Working with them in the wilderness means negotiating countless shifting variables. Sounds a lot like the world we’re living in.
By Blair Braverman
This article is part of a series on resilience in troubled times — what we can learn about it from history and personal experiences.
Here’s the thing about sled dogs: They never know how far they’re going to run.
As a musher — the human driver of a dog sled team — this is one of my main challenges. There are many ways in which my dogs know more than me. They know if a storm is coming, or if a moose crossed the trail days before. They know how ice shifts under their paws. They know if we’re being followed and by what kind of animal. They know their own power — that they’re stronger than me, much stronger, and if they turn or stop when I ask them to, it’s because they’re choosing to listen and trust me. Running together is a gift they give me every day.
But each time my dogs hit the trail, they run hard — they give it everything they’ve got. That’s fine if we’re going 10 miles, or 30, distances they can cover easily in a few hours. We can leave after dinner and be home by midnight, silver snow on a full-moon night. But what if we’re going a hundred miles, or a thousand? Asking sled dogs to pace themselves, to slow it down, is like asking a retriever to only fetch one ball out of three: It goes against their every instinct.
That’s how I feel now, midpandemic: that we humans are falling into uncertainty, stretching ourselves thin, and we have no idea how far it is to the finish line. The difference, of course, is that sled dogs want to run, and people do not want to live through a public health crisis. But there’s a parallel in the unknown distance, the unseen ending. And oddly enough, mushing has prepared me for this.
I used to be a dedicated planner. I knew what I’d do every day, weeks in advance. Having a plan made me feel confident and safe. And then I got into long-distance dog sledding, and I discovered that the only thing worse than not having a plan was the stress of having one and constantly breaking it. Working with dogs in the wilderness means negotiating countless shifting variables: snow and wind, wild animals, open water, broken equipment, each dog’s needs and changing mood. I learned that plans, when I made them, were nothing but a sketch; the only thing I needed to count on was that the dogs and I would make decisions along the way.
So how do you throw yourself into the unknown — and better yet, feel OK about it? How do you settle into an endurance challenge with no idea when it will end?
One of the most surprising things about distance mushing is the need to front-load rest. You’re four hours into a four-day race and the dogs are charging down the trail, leaning into their momentum, barely getting started — and then, despite their enthusiasm, it’s time to stop. Make straw beds in the snow, take off your dogs’ bootees, build a fire, heat up some meat stew (for the team, but hey, you can have some too) and rest for a few hours. The dogs might not even sit down; they’re howling, antsy to keep going. It doesn’t matter. You rest. Four hours later, you rest again.
And you keep doing that, no matter how much your dogs want to keep going. In fact, if you’re diligent from the start, they’ll actually need less rest at the end of a trip — when their muscles are stronger and their metabolisms have switched from burning glycogen to fat — than at the beginning. It’s far easier to prevent fatigue than to recover from it later.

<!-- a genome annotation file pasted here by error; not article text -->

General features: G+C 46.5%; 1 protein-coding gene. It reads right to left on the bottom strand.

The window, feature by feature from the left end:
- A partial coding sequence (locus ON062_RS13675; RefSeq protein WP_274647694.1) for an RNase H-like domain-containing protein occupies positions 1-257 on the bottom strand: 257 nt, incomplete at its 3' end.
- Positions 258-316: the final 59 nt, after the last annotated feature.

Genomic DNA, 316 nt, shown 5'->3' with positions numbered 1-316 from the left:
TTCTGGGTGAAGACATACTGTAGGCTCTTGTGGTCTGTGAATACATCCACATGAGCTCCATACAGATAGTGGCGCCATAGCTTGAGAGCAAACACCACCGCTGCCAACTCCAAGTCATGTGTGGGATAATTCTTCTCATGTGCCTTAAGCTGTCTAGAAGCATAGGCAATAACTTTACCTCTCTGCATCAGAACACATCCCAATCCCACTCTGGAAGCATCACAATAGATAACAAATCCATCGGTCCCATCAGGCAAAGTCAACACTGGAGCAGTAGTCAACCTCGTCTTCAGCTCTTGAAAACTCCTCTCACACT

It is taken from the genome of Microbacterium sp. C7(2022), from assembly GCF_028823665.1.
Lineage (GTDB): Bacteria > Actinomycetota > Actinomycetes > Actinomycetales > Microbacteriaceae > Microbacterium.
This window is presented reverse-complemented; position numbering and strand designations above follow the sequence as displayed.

But resting early, anticipating your dogs’ needs, does something even more important than that: It builds trust. A sled dog learns that by the time she’s hungry, her musher has already prepared a meal; by the time she’s tired, she has a warm bed. If she’s cold, you have a coat or blanket for her; if she’s thirsty, you have water. And it’s this security, this trust, that lets her pour herself into the journey, give the trail everything she has without worrying about what comes next. You can’t make a sled dog run 100 miles. But if she knows you’ve got her back, she’ll run because she wants to, because she burns to, and she’ll bring you along for the ride.
What this means for people, for us, is that we can’t just plan to take care of ourselves later. We shouldn’t expect to catch up on sleep when we really crash, or to reach out to loved ones after we’re struck by loneliness. We should ask for support before we need it. We should support others before they ask. Because if you don’t know how far you’re going, you need to act like you’re going forever.
Planning for forever is essentially impossible, which can actually be freeing: It brings you back into the present. How long will this pandemic last? Right now, that’s irrelevant; what matters is eating a nourishing meal, telling someone you love them, walking your dog, getting enough sleep. What matters is that, to the degree you can, you make your own life sustainable every day.
Sled dogs can run farther, in a shorter time, than almost any other animal. But they only think as far ahead as they can see, hear and smell. They catch the scent of a deer; they see a curve in the trail. It is, in its way, that simple. If the team meets an unexpected challenge, if they come to a steep mountain or take shelter in a storm, they’re better off for their restraint. Because they’re healthy, content; they have what they need, and they have each other. There’s no stronger way to meet the unknown.
Blair Braverman is the author of “Welcome to the Goddamn Ice Cube: Chasing Fear and Finding Home in the Great White North.”
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